NPR Still Packs Passion

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NPR Still Packs Passion

(Courtesy of Julia Comerford/The Fordham Ram)

(Courtesy of Julia Comerford/The Fordham Ram)

(Courtesy of Julia Comerford/The Fordham Ram)

(Courtesy of Julia Comerford/The Fordham Ram)


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(Courtesy of Julia Comerford/The Fordham Ram)

 

When most individuals think of National Public Radio (NPR), they may be reminded of a time they were forcibly asked to listen to a podcast for that politics class they spent iMessaging in or, better yet, a car ride with their grandfather who practically pays NPR’s electric bills with the ungodly amount of money he’s donated to pledge drives.

Garnering the attention of suburban soccer moms, pseudo-intellectuals and professors alike, NPR has faced its fair share of criticism over the years. One Washington Post article titled “NPR is graying, and public radio is worried about it” expresses concern over the average listener age coming in at a whopping 54.

According to 2015 reports, 87 percent of the NPR terrestrial public radio audience and 67 percent of the NPR podcast audience is white. The article also mentions brand-name talent, such as former talk show host Diane Rehm, who retired at 79 years old to further “illustrate the situation” they deemed concerning.

This does not account for the fact that in the wake of a technological revolution, it is unlikely that radio is the first choice for anyone looking to obtain breaking news. It is plain to see that these facts are troubling for any media organization, especially one that prides itself on its “unsurpassed storytelling” and “rigorous reporting.”

Based upon this, I can understand why people would have reservations about liking public radio. As a long-time fan of both NPR’s news and podcasts, I can attest to the fact that NPR suits an audience with niche tastes. This can be off-putting to individuals unfamiliar with NPR. Like any other media source, it has its faults.
However, as a journalism major, I’d like to think I’m a decent judge of media, solely based on the fact that I’m constantly surrounded by it and have, almost to a fault, entrenched myself in the catacombs of storytelling.

In working at WFUV, an NPR-affiliate station, I have witnessed, through the fruits of my labor, one of the many facets I value most about public radio: authenticity. It is something that no other media source has provided me with quite as well. As both a listener and an intern, the experience is unique. NPR manages to connect with millions of Americans everyday, whether it be on the air, online or in person and yet, there is something so personal, unadulterated and dependable about NPR storytelling.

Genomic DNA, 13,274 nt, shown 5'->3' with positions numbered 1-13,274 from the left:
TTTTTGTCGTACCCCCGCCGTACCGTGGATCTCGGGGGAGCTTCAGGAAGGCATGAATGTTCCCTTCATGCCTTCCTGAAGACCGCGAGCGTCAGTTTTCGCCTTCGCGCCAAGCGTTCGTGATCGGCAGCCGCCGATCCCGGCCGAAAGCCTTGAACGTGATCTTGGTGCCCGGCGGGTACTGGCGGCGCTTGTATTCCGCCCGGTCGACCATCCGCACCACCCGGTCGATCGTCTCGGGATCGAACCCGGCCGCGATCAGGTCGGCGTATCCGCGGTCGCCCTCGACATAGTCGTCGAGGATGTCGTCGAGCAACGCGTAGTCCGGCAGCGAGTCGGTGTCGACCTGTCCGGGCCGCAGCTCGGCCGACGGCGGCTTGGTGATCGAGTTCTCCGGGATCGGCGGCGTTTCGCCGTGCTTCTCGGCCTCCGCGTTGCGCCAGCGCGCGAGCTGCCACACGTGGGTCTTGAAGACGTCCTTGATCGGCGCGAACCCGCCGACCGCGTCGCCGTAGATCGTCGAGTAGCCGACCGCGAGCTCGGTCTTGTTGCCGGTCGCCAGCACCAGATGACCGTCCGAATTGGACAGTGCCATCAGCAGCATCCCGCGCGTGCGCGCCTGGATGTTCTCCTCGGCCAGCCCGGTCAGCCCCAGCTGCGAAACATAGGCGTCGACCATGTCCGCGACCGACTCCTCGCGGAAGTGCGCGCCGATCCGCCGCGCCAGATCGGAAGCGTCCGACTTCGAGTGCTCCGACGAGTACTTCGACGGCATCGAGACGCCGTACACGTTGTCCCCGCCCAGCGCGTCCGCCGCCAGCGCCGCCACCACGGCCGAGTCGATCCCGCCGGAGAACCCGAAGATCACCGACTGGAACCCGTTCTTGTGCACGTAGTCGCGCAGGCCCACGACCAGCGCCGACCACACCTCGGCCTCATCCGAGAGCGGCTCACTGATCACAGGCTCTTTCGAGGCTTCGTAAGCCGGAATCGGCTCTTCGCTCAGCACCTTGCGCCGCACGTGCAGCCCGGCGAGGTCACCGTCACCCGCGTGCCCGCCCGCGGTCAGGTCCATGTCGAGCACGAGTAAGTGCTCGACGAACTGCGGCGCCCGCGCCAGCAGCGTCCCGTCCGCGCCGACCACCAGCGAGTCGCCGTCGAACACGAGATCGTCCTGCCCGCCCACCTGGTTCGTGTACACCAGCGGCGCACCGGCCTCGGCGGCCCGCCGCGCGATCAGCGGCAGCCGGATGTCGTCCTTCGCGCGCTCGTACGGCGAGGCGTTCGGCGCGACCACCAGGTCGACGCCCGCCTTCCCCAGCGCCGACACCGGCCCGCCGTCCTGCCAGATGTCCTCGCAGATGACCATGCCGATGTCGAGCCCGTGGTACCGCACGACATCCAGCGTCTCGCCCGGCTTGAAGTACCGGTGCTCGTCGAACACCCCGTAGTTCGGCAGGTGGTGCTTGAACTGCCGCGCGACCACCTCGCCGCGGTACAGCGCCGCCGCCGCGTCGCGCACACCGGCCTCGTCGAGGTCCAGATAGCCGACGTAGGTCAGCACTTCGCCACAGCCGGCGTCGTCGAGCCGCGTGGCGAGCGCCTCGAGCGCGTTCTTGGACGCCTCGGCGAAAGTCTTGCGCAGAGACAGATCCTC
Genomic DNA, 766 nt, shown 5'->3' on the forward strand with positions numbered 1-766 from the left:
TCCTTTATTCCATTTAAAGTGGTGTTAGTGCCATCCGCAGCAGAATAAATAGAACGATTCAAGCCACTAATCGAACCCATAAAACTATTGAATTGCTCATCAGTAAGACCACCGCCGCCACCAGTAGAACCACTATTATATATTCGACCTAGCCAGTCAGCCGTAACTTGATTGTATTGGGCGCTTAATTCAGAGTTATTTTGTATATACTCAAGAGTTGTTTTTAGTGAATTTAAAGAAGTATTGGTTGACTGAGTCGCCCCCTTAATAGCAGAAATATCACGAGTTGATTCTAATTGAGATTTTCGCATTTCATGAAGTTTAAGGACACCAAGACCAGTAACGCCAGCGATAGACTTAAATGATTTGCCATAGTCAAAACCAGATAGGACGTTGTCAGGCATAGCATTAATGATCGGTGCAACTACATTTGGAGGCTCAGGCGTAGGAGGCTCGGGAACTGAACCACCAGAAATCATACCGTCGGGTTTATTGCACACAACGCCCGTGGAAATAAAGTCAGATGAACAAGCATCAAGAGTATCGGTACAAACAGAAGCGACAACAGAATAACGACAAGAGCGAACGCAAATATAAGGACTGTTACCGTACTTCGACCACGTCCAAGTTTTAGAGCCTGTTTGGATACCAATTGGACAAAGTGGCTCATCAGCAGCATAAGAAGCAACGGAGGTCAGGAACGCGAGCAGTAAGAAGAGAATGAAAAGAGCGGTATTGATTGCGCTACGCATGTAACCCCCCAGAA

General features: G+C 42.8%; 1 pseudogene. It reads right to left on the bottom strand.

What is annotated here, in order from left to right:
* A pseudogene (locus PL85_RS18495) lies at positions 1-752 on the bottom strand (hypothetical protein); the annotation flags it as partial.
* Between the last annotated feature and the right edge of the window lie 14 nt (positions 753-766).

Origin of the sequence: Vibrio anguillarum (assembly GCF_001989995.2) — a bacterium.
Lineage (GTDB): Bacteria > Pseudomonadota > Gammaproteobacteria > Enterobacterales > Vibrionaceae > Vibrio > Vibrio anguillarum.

From simple deliverances of the morning news in NPR’s “Up Fresh” to deeper dives like Brian Reed’s “S-Town” podcast, NPR is constantly on the brink of topical storytelling while still maintaining its authenticity. Unlike large media-outlets such as CBS and ABC, delivery of the news does not begin with leads such as, “Coming up: what you’re eating right now could kill you.” Instead of using fear-mongering tactics or, for lack of a better term, “selling out,” NPR maintains its legitimacy by doing what it does best: honing in on the small details in striving to create a more informed public.

As a media outlet, NPR takes into account what its listeners want, which is why its most recent numbers are proof that public radio is not dying, but in fact living.
According to Nielsen Audio ratings, the total weekly listeners for all programming on NPR stations reached an all-time high of about 37.4 million in the fall of 2016 – a nearly four million person increase from the same period in 2015.

In 2016, flagship programs such as “All Things Considered” and “Morning Edition” reached their largest weekly audience ever, at 14.4 million and 14.65 million listeners, respectively, these news radio programs continue to be two of the largest in the country: larger than many well-known television news programs.

Whether it be on the Ram Van, riding the D-Train towards Manhattan or falling asleep in my childhood bed, some of the more beautiful and simple moments in my life have occurred listening to public radio podcasts. And while I don’t expect anyone to become NPR aficionados overnight, I challenge you to broaden the scope of your media intake as you may be pleasantly surprised by your findings.

Acclaimed public radio personality and producer of “This American Life,” Ira Glass said, “You’ll hit gold more often if you simply try out a lot of things.”